“Don’t whine, don’t complain, don’t make excuses, just do the best you can do,” said UCLA coach John Wooden.
It turns out coach was on to something.
Recent studies show that complaining every day changes the structure of the brain.
Harmful behaviors such as complaining, if allowed to loop within the brain continually, will inevitably alter thought processes. Altered thoughts lead to altered beliefs which leads to a change in behavior.
Our brain possesses a something called the negativity bias. In simple terms, negativity bias is the brain’s tendency to focus more on negative circumstances than positive.
Dr. Rick Hanson, a neuroscientist and author of Buddha’s Brain, explains negativity bias:
“Negative stimuli produce more neural activity than do equally intensive positive ones. They are also perceived more easily and quickly.”
“In depression, there’s nothing fundamentally wrong with the brain. It’s simply that the particular tuning of neural circuits creates the tendency toward a pattern of depression. It has to do with the way the brain deals with stress, planning, habits, decision making and a dozen other things — the dynamic interaction of all those circuits. And once a pattern starts to form, it causes dozens of tiny changes throughout the brain that create a downward spiral.”
Your hopes and fears may be in your genes, but that doesn’t spell doom. One of the most practical things we can do to counter negative thinking is practicing meditation. “Neurons that fire together, wire together,” said neuroplasticity pioneer Donald Hebb.
If forcing positive thinking feels inauthentic, try watching your thoughts instead. Being a neutral observer will help you rise above the whole notion of emotional sidedness. As with any self-improvement mechanism, daily practice and momentum is the key to long-term success.
Social media is a world where everyone tries to out self-promote each other and in doing so, stretch their lives further from reality.
Even the destinations — whether it be a restaurant, hotel resort, or kayaking trip — want to make their experiences more Instagrammable.
Sharing has commoditized life, turning us into an avalanche of rotating ads, blurring the lines between paid and organic. Every post is anad in some way, shape, or form. Like TV, we start to develop an imaginary relationship with those on screen, doubtful we’d ever met in real life.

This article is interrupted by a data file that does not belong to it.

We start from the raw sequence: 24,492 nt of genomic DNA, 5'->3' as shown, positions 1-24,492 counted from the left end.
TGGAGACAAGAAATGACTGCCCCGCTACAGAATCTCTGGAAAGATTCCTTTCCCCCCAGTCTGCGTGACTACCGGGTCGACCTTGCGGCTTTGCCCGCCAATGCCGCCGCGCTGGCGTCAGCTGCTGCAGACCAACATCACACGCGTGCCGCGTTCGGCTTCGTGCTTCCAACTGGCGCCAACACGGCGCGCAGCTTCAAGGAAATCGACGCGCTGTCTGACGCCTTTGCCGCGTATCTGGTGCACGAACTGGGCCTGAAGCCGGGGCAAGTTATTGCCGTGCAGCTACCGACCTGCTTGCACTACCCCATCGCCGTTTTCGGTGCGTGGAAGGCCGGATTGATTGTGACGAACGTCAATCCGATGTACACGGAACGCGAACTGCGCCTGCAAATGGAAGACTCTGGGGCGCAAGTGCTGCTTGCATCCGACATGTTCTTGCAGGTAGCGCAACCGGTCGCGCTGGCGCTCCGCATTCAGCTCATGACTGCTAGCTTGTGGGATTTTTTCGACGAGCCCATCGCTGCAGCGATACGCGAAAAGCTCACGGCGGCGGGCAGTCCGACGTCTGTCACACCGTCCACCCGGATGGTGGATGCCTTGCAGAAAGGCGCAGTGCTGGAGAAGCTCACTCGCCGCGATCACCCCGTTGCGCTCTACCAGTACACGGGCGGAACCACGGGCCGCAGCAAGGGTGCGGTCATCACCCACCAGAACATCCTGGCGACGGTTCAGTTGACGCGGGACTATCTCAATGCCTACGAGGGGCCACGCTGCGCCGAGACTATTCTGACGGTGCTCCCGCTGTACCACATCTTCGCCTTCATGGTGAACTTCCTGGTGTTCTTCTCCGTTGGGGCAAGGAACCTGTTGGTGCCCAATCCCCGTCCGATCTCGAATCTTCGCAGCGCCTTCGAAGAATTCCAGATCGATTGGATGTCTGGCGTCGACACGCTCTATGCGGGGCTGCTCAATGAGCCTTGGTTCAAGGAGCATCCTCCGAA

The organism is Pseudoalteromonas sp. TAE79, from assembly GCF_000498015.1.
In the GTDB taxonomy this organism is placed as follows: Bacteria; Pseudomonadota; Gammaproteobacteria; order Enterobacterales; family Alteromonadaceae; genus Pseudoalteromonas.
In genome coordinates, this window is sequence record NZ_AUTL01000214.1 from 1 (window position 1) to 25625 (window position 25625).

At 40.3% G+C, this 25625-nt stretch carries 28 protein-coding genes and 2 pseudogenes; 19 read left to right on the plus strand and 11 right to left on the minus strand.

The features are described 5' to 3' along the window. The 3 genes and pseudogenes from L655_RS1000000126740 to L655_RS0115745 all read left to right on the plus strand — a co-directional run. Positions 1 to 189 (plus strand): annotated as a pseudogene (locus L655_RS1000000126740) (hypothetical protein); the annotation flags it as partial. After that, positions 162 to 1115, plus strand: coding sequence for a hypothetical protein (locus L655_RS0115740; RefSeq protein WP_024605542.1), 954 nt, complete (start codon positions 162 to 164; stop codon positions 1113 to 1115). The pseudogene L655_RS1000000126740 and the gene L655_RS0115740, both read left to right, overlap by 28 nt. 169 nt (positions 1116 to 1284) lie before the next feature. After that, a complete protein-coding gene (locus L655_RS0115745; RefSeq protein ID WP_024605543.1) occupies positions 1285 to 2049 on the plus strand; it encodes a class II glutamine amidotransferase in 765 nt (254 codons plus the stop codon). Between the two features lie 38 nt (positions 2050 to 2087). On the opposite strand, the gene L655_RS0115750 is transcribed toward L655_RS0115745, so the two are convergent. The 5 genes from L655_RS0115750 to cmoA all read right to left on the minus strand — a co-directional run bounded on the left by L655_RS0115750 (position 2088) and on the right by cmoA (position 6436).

The blizzard of images droughts perception with seeing. We feel envious of those in our feed before we know why we may feel so. The contagion of jealousy spreads like a virus. The upshot is a homogenization of lives and content.
We all want what we don’t have. Social media generates a false narrative of unnecessary desire. Instagrams are just pictures on a wall, temporarily surfing over the hopes and fears in our genes. It feels good lying stuck in the ludic loop.
But irreality is ephemeral. The long-term narrative eventually wakes us up to the fact that we’re barking up the wrong tree. Life is here and now, attracting itself and trying to love you back.
People like to gravitate toward solutions. They’d rather think they know something than cope with all the anxiety surrounding the mysterious present.
Truth is a mental implantation. In reality, we just believe the story we tell ourselves. Conversely, thinking is a ‘dialogue between the two me’s.’
The curious mind acts like inserting graphite into a pencil through two layers of wood. As they say, genius is one brain with two schools of thought.
Paradoxes are the upshot of freedom. We should feel free to contradict ourselves on a regular basis if it means the latest solution is indeed superior.
In search of the latest best, we triumph over the matter of what’s trending while clinging to what works.
Popular thought can be deceiving. A constant repetition of simple ideas warps new perspectives and new tools. While the mainstream excels in dulling cognition, it is the wise that need no further telescope.
Twitter’s removal of millions of fake accounts reminds us that not everything is what it seems. The internet is full of bots, replicating humans, even programmed to act more human than the humans themselves.
We too are conscious automata, no more authentic than the droids themselves. People are just savvy editors. We present our best selves online to increase our self-worth make other people envious.
Artifice defeats authenticity in all chess matches of the irreality we crave.
Yet, the push to be at our best could be the resolution to our proposed mediocrity. Why shoot ourselves down when a quasi-celebrity lifestyle sits at our fingertips.
Fame happens to the mobile holder. Stuck in a ludic loop, we are the host of our own Truman Show. Attention captured, republished, and released. We’re neither superior to bots nor are we consciously behind.